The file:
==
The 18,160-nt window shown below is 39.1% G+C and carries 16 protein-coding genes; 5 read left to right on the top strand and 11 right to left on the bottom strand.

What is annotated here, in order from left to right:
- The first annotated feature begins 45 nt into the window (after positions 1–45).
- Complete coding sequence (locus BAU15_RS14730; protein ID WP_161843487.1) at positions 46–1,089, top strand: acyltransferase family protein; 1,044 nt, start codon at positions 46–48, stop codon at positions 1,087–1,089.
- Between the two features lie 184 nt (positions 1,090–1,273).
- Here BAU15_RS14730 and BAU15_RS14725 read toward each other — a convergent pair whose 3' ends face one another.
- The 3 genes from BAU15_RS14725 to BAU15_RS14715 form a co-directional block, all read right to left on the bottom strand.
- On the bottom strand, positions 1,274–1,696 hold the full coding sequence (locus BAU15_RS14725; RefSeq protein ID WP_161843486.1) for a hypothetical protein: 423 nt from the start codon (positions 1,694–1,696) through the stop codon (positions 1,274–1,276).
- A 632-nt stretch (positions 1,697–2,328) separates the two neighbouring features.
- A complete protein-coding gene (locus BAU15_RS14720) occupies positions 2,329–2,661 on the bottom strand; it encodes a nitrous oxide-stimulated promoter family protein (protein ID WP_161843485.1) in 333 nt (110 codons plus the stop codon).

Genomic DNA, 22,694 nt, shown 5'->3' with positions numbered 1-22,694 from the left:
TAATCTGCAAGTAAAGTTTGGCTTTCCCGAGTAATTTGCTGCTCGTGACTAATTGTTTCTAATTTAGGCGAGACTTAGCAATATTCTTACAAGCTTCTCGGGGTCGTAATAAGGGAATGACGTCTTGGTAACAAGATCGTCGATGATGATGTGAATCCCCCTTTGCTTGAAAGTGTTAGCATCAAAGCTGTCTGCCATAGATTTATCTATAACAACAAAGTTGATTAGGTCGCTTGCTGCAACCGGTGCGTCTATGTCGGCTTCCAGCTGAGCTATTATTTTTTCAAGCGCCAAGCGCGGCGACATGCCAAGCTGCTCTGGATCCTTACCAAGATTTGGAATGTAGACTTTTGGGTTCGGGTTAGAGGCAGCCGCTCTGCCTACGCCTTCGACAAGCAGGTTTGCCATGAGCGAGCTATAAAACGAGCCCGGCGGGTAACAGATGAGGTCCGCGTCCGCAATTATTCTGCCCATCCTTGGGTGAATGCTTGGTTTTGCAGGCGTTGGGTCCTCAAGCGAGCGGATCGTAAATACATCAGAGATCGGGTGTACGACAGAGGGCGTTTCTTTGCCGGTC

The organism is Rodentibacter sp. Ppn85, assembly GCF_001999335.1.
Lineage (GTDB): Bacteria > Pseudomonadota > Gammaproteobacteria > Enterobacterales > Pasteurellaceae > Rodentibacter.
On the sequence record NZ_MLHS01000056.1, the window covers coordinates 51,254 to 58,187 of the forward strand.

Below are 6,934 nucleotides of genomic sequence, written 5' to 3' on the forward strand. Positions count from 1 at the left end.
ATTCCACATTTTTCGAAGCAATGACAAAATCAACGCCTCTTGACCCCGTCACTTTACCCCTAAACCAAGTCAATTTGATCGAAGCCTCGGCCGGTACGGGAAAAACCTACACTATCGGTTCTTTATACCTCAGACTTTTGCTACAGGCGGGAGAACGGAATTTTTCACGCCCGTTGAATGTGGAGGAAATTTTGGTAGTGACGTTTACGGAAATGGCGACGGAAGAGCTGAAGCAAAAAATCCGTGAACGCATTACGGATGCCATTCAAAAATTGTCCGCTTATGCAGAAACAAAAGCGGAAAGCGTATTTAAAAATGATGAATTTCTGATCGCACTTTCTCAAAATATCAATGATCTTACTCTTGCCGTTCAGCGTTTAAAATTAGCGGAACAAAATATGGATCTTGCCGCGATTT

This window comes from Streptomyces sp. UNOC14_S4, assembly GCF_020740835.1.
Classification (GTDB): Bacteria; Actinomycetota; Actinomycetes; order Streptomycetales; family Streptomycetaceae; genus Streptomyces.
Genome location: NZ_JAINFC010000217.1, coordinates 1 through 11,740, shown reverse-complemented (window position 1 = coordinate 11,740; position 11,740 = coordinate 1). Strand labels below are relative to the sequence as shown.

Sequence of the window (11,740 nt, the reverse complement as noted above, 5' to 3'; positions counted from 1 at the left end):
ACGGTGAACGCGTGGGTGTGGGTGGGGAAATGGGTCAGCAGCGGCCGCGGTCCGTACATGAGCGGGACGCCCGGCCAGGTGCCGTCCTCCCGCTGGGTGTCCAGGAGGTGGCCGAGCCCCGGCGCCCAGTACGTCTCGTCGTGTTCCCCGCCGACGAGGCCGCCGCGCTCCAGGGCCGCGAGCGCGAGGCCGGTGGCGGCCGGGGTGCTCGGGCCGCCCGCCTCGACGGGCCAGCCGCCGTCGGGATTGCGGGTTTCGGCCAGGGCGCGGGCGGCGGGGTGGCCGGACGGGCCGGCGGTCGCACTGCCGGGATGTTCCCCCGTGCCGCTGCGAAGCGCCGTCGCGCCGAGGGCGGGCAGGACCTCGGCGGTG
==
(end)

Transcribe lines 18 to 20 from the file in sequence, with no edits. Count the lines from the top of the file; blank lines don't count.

This window comes from Streptomyces sp. UNOC14_S4, assembly GCF_020740835.1.
Classification (GTDB): Bacteria; Actinomycetota; Actinomycetes; order Streptomycetales; family Streptomycetaceae; genus Streptomyces.
Genome location: NZ_JAINFC010000217.1, coordinates 1 through 11,740, shown reverse-complemented (window position 1 = coordinate 11,740; position 11,740 = coordinate 1). Strand labels below are relative to the sequence as shown.